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Original Research Article

Release and Skin Distribution of Silicone-Related Compound(s) from a Silicone Gel Sheet in vitro

Shigeki S.a · Nobuoka N.a · Murakami T.b · Ikuta Y.c

Author affiliations

aDivision of Plastic and Reconstructive Surgery, bDepartment of Biopharmaceutics, Institute of Pharmaceutical Sciences, cDepartment of Orthopedic Surgery, Hiroshima University School of Medicine, Hiroshima, Japan

Related Articles for ""

Skin Pharmacol Appl Skin Physiol 1999;12:284–288

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Article / Publication Details

First-Page Preview
Abstract of Original Research Article

Published online: August 16, 1999
Issue release date: September – October

Number of Print Pages: 5
Number of Figures: 3
Number of Tables: 0

ISSN: 1660-5527 (Print)
eISSN: 1660-5535 (Online)

For additional information: https://www.karger.com/SPP

Abstract

The efficacy of topical silicone gel sheeting in prevention and/or reduction of keloids and hypertrophic scars is well recognized. In the present study, we reexamined the possible release of silicone-related compound(s) from a commercially available silicone gel sheet (Cica-Care, Smith and Nephew, Hull, England) in aqueous media in vitro. The silicone gel sheet was also applied on the excised skin surface to examine the possible distribution of silicone-related compounds into the skin in vitro. Silicone-related compounds were measured as silicon by an inductively coupled plasma-atomic emission spectrophotometer. When a piece of silicone gel sheet was placed in phosphate buffer solution (pH 3–9) at 37°C for 7 days, the concentration of silicon in the medium increased with time, depending on the pH of the medium. This indicates that the released silicone-related compounds are water-soluble. When Cica-Care was applied on the surface of excised rat skin, human axilla skin and hypertrophic scars under hydrated conditions in vitro, silicon was detected in all skin samples. Greater distribution was observed in rat skin than in human axilla skin and hypertrophic scars. The release of silicone-related compounds from a silicone gel sheet (Cica-Care) and their distribution into the skin were demonstrated in vitro. Silicone-related compounds distributed into the skin may have pharmacological effects on the skin. Further investigation will be necessary to investigate in detail the action of silicone-related compounds on the proliferation of fibroblasts and excessive production of collagen.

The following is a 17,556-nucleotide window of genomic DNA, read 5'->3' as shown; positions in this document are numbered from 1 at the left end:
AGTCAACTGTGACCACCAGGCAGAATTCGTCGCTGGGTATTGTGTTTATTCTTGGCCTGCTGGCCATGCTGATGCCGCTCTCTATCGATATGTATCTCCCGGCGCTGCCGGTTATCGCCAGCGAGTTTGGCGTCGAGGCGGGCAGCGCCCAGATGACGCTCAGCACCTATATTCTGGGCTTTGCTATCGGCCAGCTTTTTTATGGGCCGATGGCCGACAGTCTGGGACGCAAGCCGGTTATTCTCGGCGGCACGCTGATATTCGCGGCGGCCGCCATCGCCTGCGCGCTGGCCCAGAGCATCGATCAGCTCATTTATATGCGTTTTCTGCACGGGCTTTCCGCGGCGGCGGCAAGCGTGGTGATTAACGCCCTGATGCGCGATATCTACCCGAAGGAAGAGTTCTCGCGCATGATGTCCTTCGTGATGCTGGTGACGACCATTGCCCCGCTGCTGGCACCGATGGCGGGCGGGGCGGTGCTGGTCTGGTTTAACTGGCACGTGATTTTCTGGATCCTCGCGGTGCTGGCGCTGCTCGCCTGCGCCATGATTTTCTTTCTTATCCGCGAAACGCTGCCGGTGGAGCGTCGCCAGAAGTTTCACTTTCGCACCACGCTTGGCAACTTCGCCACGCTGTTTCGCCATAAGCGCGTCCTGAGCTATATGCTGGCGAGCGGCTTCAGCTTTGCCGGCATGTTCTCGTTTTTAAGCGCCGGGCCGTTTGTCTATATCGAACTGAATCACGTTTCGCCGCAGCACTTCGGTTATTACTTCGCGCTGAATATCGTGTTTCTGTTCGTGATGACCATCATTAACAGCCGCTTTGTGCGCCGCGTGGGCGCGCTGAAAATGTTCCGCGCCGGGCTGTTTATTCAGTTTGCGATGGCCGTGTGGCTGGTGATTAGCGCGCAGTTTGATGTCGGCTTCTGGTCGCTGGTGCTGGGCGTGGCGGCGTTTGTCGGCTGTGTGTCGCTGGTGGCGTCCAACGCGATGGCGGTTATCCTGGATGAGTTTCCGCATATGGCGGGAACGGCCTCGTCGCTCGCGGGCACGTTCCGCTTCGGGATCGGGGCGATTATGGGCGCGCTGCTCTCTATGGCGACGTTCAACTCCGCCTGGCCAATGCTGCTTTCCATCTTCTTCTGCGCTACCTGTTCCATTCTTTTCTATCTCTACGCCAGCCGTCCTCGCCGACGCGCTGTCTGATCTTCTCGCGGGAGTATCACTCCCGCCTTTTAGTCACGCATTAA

References

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    External Resources
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    External Resources
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Article / Publication Details

First-Page Preview
Abstract of Original Research Article

Published online: August 16, 1999
Issue release date: September – October

Number of Print Pages: 5
Number of Figures: 3
Number of Tables: 0

ISSN: 1660-5527 (Print)
eISSN: 1660-5535 (Online)

For additional information: https://www.karger.com/SPP


Copyright / Drug Dosage / Disclaimer

Copyright: All rights reserved. No part of this publication may be translated into other languages, reproduced or utilized in any form or by any means, electronic or mechanical, including photocopying, recording, microcopying, or by any information storage and retrieval system, without permission in writing from the publisher.
Drug Dosage: The authors and the publisher have exerted every effort to ensure that drug selection and dosage set forth in this text are in accord with current recommendations and practice at the time of publication. However, in view of ongoing research, changes in government regulations, and the constant flow of information relating to drug therapy and drug reactions, the reader is urged to check the package insert for each drug for any changes in indications and dosage and for added warnings and precautions. This is particularly important when the recommended agent is a new and/or infrequently employed drug.
Disclaimer: The statements, opinions and data contained in this publication are solely those of the individual authors and contributors and not of the publishers and the editor(s). The appearance of advertisements or/and product references in the publication is not a warranty, endorsement, or approval of the products or services advertised or of their effectiveness, quality or safety. The publisher and the editor(s) disclaim responsibility for any injury to persons or property resulting from any ideas, methods, instructions or products referred to in the content or advertisements.